04 April 2006

The RTD Strike and the Constitution

Colorado's regional transportation district has half of its employees or so on strike. Obviously, this disrupts bus and light rail service. Far less obviously, there are all sorts of other govermental employees who are not on strike.

The doctors, nurses, adminstrators and orderlies at Denver Health and the Veteran's Administration Hospitals are carrying on business as usual. The Denver Public Schools are open. The garbage trucks are still making their rounds for the city. The parking enforcement division of the City and County of Denver is still operating with its regular efficiency. The regionally funded museums and cultural facilities are open for business, and no concerts at the regionally funded stadium district have been cancelled. Denver's Auraria campus is still full of students, and students are still going to class in Boulder at CU. The Post Offices are open, and Amtrack is still delivering people to Nebraska at a massive loss. The regional entity Denver Water is still keeping our taps running with clean water, and the regional entity that runs the sewage system is not ignoring clogged mainline sewers.

Most of the time, we bemoan how fragmented our government is, to the point where most people are only dimly aware, if aware at all, what governmental entities serve them, and what divisions of those governments are tied to what elected officials and taxes. But, when an institutionally paralyzing event occurs, like a strike involving much of a governmental entity's work force, or a federal government shutdown resulting from the failure of Congress to pass all of the appropriations bills necessary to keep things running occurs, the benefits of this fragmentation are obvious, if often overlooked.

If we had a more consolidated system of government, where, for example, RTD and the Denver Public Schools were all in the same governmental entity, it is very likely that the labor issues impacting RTD would produce a wider labor action involving the entire city. Precedents set in negotiations with city bus drivers would be certain to impact negotiations with garbage truck and school bus drivers. Police, who are now something of an uninvolved party during an RTD strike, as they maintain boundaries between protesting strikers and RTD management, might have quite a different measure of distance if they were direct employees of the managment against which RTD drivers were striking.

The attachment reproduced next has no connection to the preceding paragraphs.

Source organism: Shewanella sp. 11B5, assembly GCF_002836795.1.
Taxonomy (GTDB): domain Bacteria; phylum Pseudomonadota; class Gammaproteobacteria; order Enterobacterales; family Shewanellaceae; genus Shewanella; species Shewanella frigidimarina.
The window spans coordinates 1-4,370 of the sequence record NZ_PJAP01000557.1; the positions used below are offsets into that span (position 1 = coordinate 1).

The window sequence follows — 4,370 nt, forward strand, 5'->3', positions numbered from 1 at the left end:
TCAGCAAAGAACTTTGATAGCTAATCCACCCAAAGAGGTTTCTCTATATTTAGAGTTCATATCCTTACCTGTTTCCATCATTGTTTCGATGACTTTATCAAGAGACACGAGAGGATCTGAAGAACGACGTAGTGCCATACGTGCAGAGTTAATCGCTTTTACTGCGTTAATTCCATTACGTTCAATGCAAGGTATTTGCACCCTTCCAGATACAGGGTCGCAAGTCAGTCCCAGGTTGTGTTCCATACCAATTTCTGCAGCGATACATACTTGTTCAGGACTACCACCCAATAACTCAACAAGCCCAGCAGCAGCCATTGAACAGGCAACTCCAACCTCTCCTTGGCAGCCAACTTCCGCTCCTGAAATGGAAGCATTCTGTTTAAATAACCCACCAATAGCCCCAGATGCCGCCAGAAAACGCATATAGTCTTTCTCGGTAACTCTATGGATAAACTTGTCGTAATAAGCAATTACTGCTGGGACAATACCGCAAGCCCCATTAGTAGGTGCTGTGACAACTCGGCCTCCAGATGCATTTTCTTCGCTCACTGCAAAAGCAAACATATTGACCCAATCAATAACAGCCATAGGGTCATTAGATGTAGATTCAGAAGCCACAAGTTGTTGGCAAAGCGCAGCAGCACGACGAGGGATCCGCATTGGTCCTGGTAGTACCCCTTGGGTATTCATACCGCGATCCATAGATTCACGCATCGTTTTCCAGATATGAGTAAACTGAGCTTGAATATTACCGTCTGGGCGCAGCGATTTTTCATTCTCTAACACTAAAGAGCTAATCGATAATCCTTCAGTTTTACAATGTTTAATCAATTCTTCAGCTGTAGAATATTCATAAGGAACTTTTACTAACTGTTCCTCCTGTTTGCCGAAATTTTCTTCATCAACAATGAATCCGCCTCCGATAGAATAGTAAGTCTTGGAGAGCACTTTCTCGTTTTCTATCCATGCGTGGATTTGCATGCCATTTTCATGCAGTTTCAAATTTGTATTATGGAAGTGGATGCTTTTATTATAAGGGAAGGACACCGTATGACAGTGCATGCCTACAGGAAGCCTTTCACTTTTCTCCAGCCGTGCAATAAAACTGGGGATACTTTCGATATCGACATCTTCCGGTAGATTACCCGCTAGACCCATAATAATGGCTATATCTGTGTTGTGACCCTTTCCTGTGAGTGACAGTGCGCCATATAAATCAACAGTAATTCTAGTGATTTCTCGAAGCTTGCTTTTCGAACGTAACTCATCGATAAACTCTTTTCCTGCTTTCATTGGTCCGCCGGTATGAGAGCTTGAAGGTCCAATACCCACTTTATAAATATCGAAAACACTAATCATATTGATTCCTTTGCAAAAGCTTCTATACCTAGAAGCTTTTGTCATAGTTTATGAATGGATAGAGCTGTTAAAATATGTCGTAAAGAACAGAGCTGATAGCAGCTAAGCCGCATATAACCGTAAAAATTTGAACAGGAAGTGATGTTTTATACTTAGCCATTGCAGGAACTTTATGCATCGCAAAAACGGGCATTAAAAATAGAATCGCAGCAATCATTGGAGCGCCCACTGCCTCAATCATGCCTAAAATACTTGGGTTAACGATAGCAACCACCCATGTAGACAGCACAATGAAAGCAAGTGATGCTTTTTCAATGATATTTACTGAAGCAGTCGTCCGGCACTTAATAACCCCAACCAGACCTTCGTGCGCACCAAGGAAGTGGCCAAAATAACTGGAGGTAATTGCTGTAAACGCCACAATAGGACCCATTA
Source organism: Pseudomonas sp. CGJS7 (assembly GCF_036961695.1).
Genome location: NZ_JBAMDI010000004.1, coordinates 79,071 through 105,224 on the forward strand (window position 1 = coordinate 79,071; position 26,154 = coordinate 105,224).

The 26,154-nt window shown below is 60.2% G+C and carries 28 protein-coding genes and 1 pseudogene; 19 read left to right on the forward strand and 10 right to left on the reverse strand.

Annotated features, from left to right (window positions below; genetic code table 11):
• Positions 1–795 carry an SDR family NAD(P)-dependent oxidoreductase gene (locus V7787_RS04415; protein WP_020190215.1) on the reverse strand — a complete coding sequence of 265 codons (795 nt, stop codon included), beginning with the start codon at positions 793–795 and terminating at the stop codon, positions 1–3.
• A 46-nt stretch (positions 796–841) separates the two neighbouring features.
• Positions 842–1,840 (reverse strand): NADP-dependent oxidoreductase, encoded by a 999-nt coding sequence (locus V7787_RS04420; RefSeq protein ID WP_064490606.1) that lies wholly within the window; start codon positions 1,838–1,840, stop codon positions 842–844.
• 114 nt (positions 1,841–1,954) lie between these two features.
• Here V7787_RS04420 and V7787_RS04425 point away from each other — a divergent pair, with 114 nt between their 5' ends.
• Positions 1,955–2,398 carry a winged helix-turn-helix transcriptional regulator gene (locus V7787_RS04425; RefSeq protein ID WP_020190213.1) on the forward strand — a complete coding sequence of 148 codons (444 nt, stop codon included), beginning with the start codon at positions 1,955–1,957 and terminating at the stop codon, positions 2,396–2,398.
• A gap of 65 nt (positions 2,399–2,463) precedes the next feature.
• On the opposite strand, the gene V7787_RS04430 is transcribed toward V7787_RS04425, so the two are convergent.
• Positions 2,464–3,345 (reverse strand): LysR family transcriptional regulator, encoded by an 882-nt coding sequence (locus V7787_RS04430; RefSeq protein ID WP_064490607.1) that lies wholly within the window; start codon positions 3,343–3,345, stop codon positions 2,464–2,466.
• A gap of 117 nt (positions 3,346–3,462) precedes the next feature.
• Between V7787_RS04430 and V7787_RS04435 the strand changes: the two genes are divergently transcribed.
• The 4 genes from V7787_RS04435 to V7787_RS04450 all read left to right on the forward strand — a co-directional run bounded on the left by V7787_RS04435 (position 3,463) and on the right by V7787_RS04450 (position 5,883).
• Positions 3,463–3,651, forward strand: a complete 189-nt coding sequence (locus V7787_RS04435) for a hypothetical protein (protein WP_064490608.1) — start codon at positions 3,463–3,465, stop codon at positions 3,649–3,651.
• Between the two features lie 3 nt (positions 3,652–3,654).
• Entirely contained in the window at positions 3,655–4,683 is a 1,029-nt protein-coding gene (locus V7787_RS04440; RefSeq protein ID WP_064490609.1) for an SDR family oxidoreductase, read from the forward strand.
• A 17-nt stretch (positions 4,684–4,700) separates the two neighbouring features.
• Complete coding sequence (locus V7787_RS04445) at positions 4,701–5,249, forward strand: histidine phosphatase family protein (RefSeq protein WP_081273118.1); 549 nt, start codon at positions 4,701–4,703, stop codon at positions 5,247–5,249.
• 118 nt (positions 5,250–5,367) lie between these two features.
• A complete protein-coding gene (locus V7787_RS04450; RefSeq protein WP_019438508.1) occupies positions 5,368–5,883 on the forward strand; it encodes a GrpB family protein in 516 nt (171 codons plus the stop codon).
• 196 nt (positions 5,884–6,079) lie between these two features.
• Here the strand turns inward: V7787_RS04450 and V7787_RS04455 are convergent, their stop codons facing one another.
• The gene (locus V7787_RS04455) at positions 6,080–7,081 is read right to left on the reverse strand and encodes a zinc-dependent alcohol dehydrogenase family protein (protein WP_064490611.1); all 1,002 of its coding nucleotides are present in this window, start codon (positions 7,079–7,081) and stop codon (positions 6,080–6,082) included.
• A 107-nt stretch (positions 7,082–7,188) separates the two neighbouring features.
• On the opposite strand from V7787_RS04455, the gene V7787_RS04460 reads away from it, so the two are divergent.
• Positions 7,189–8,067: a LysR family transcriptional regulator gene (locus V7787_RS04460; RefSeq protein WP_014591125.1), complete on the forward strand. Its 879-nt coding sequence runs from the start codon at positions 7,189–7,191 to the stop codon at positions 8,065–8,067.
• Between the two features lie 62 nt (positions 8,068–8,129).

If there were a single regional government handling all of the regional government functions in the metropolitan area, water and sewage system operators might take a much greater interest in the fate of RTD drivers, and the talks might directly impact, for example, museum delivery truck drivers.

The benefits, of course, come with powerful downsides. A government that many voters don't know exist, and fewer voters have the ability to meaningfully police even at election time, simply because they don't know the candidates and don't know what the incumbents have been doing, are not going to be as responsive, and hte more entities there are, the harder it is for voters to keep track of all the races. Decisions in downticket races are often not made until a few days before a voter goes to the polls and often based on extremely limited information. The fragmentation of government budgets among many entities also makes it almost certain that some governmental functions will be overfunded, while others are underfunded, for reasons that have little or no relationship to the relative urgency of that entity's need for our tax dollars.

If voters end up approving a tax increase for more than turns out to be needed to improve the zoo and art museum, the funds can't be shifted to some line item of spending that turned out to be insufficient, perhaps bridge repair or ER staffing. There is no mechanism to weigh the respective requests for funds in anything approaching a fine tuned manner. Voters tend to focus on gross factors -- would a new art museum be nice, or are my taxes burdensome, rather than the details of precisely how much is requested in a ballot issue. A city council, or state legislature, in contrast, routinely makes those kinds of choices, deciding perhaps, whether to upgrade old community college laboratories or the county fairground's electrical system in the same capital budget, or shifting dollars from enforcement of traffic violations to watering parks.

Thus, as we think about the little "c" constitution, that is, the way government is organized (far less of which is set out in a single comprehensive document that most people realize), it is important to balance the robust ability of fragmented governments to carry on, with the unresponsiveness and misallocation of resources that inevitably flows from such an arrangement.